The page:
The precepts are kind of rules or guidelines for Buddhists. I grew up as a Catholic, and learned the ten commandments off by heart in school. When I first read the precepts I noticed they were similar. Things like "don't destroy life", "don't steal", "don't lie". The Buddhist precepts also include three "universal" precepts, "to observe the rules of society", "to observe the moral rule of the Universe", and "to work for the salvation of all living beings". But the precepts are a bit different from the ten commandments because no-one is expected to observe the precepts all the time and it's not a sin if you don't. You just try to keep them as best you can. The idea behind the precepts is that they're good guidelines to live by. I've met people who try to follow the precepts even though they don't want to do any kind of ceremony.
I used to have a lot of trouble figuring out the value of the precepts. But after a while I realized that keeping the precepts as best I can is a good way to eliminate a lot of hassle and problems from my life. The precept "don't lie" is a good example of this for me. It's normal for people to lie sometimes, and in some cases it's unavoidable. But I've often found out the hard way that telling lies can eventually catch up on me and cause a lot more trouble than if I'd just told the truth in the first place. I often see examples in the news and daily life of people who told lies and are found out later. It always reminds me of the "don't lie" precept. However, the hard thing for me is still not to actually tell a lie.
One reason Zen Buddhists practice zazen is that by practicing regularly we gradually reach a point where we naturally follow the precepts. The urge to steal something or lie about something goes away all by itself. If you practice zazen for a while you probably won't feel quite right if you tell a lie or steal something. You might also notice that there's no real reason to steal something or lie about something anyway. What's the point.
But it's not always like that. Even people who practice zazen break the precepts for one reason or another. Because at the end of the day everyone is human, and we all make mistakes. But even if we do make a mistake or do wrong behavior, we can still do zazen again and try to learn from what happened. Eventually you might decide that you just don't want to bring that kind of trouble on yourself or other people anymore.
So what exactly are the precepts anyway? Well here are the ten main precepts along with a short comment by Gudo Nishijima's on what each one means:
No.1: Don't destroy life. We all have our life, The Universe is life itself. We should not destroy that of which we are a part. We should not destroy life in vain.
No.2: Don't steal. We have our own place in the world; our own position and property. We should not invade another's position. We should not steal.
No.3: Don't desire too much. We all have desire. Desire is an important factor in our life. But excessive desire is not the origin of happiness. It destroys our composure. Too much desire tends to make our life unhappy. So Gautama Buddha recognized the existence of desire but he warned against too much indulgence. He advised us not to desire too much.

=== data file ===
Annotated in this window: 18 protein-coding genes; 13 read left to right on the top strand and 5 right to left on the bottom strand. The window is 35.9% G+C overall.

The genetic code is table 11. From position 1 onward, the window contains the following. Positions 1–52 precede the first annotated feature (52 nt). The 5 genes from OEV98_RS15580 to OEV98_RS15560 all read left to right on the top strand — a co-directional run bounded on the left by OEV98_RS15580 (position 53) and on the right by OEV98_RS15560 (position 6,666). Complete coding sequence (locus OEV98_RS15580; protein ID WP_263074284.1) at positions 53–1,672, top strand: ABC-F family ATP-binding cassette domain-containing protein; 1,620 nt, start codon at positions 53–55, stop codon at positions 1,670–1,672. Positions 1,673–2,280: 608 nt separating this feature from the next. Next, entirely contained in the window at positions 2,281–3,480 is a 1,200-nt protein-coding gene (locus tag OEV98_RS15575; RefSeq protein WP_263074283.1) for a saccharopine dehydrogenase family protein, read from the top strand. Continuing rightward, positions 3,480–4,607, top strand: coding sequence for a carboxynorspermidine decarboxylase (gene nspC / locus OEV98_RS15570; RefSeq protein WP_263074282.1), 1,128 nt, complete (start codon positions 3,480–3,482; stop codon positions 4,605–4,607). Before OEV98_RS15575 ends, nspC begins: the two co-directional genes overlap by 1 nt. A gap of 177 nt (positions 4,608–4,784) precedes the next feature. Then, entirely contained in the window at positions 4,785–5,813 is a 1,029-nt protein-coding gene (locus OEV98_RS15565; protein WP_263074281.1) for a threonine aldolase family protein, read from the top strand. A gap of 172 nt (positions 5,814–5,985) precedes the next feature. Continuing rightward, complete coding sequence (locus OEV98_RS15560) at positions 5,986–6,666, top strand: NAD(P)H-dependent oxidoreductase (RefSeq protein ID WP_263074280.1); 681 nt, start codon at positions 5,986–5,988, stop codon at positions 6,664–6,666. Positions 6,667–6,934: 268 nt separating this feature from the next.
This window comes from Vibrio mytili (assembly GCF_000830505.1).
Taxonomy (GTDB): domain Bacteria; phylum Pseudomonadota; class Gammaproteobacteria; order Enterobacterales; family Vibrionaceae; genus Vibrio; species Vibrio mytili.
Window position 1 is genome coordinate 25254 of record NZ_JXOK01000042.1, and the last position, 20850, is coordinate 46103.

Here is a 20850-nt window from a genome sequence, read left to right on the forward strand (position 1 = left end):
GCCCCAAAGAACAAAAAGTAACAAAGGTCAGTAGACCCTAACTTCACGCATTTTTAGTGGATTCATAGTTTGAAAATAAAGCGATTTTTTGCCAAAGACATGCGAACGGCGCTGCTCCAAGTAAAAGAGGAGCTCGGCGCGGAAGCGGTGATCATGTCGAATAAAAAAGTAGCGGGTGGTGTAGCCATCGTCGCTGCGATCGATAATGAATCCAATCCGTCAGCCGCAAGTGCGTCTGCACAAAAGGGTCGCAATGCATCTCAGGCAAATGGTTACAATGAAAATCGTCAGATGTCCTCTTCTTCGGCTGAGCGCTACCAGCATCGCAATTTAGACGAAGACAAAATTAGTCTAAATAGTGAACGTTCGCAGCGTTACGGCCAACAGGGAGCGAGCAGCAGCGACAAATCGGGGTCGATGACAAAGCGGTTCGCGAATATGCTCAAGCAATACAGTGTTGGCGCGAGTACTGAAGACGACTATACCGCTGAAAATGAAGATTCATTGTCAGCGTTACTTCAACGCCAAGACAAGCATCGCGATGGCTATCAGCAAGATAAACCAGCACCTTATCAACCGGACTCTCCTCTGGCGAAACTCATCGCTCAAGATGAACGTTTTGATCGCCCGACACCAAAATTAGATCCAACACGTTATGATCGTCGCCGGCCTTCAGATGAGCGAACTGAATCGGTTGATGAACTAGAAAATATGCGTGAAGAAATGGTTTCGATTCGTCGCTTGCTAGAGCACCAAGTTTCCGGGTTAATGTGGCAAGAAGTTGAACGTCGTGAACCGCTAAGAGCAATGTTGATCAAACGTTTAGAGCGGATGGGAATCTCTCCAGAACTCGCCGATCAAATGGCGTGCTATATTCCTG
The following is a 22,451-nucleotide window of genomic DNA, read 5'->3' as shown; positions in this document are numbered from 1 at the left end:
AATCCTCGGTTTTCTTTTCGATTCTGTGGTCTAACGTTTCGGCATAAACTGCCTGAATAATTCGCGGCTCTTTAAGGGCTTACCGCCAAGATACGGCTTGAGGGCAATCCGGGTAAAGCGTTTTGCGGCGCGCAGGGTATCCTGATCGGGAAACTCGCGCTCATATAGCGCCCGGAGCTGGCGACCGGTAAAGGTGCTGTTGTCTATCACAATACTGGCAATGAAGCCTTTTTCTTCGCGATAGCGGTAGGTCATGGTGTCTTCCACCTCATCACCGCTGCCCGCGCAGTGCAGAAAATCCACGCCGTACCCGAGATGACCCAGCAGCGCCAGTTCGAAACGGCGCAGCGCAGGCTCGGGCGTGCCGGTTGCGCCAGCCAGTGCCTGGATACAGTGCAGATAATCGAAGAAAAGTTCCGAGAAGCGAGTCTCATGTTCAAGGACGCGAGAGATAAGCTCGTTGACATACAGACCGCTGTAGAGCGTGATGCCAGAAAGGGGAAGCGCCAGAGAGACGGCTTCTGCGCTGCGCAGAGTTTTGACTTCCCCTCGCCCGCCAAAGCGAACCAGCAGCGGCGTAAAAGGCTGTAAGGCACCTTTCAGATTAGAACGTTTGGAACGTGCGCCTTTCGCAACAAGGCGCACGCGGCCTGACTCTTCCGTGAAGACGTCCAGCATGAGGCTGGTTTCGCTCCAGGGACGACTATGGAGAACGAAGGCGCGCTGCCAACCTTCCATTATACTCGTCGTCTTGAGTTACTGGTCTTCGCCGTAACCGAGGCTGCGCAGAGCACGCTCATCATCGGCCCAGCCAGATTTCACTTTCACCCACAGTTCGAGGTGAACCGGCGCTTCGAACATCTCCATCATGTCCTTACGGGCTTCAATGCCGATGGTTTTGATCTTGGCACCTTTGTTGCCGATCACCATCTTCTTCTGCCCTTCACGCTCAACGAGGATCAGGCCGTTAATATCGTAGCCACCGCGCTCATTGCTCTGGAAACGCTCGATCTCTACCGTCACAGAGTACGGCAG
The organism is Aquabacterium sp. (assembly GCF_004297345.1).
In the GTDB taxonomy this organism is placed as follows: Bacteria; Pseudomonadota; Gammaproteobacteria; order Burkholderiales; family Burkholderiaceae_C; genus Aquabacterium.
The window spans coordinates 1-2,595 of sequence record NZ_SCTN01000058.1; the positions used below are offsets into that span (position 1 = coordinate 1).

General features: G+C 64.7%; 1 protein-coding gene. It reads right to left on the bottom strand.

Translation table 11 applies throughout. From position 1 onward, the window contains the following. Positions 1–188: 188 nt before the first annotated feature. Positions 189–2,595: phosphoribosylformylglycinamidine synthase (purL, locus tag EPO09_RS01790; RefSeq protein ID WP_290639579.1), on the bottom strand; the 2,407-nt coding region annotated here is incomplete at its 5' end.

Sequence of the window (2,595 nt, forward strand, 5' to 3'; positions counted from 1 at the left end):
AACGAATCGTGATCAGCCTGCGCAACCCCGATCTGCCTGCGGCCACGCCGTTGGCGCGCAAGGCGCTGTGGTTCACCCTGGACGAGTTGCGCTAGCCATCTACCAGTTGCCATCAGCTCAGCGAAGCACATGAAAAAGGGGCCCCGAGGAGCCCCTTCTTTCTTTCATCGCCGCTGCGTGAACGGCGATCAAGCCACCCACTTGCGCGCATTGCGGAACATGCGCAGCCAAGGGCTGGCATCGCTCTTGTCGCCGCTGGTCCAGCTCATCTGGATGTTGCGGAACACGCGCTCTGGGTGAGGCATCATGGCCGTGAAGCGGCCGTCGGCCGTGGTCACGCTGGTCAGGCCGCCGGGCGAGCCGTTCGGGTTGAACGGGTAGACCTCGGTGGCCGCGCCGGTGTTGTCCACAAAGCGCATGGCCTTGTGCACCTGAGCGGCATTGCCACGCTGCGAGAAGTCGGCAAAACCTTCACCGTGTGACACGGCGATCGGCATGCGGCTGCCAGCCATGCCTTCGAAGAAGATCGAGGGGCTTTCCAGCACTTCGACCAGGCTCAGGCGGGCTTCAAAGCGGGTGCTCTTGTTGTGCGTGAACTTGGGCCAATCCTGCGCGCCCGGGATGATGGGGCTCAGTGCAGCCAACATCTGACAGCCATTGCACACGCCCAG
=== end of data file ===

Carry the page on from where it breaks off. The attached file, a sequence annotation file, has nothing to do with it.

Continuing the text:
No.4: Don't lie. We are living in the Universe. The Universe is the truth itself. Truth and honesty are bound together. If we want to find the truth we must be honest. If we are not honest we can never find our real situation in the Universe.
No.5: Don't live by selling liquor. This seems rather strange as a religious precept. The original concept might have been not to drink liquor. Perhaps as Buddhism spread from India to countries like China and Japan this precept was altered to suit local conditions. In those northern countries alcohol was considered an important aid to survival during the cold winter months. So personally I feel that it is important not to drink, but we should recognize the precept in the form that it has come to us from the past.
No.6: Don't discuss failures of Buddhist priests and laymen. As Buddhists we try our best to live and practice the Buddhist life. In doing so we often make mistakes. This is natural. Our mistakes come directly from our efforts. This may sound strange, but it is the fact in our life. So when we see the mistakes of others we should not be critical, for their mistakes are only the product of their efforts in this life.
No.7: Don't praise yourself or berate others. Modern psychology tells us that most of us have some sort of superiority or inferiority complex. I think this is basically true, and because of these personal inclinations we are prone to praise or criticize ourselves and other people. But we are all human beings. If we recognize the true situation it is impossible to blame others for their faults, and praising ourselves is needless.
No.8: Don't begrudge the sharing of Buddhist teachings and other things, but give them freely. Our tendency is to want more than we have. We want more teachings; we want more things. But when we see our situation clearly we realize that we are part of the wide and glorious Universe. We have everything we need already. In such a situation it is natural to give. We want to share the teachings and what wealth we have with others. It is a natural activity of our true situation.
No.9: Don't become angry. Many of us are prone to become angry. It seems a natural outcome of our personality, but in fact anger is not our natural state. In Buddhism we try to maintain our composure. To be composed is our natural condition. To be natural is the teaching of Gautama Buddha.
No.10: Don't abuse the three supreme values. Buddha, Dharma and Sangha are the foundation of Buddhist life. We must honor them, esteem them and devote ourselves to them.BACK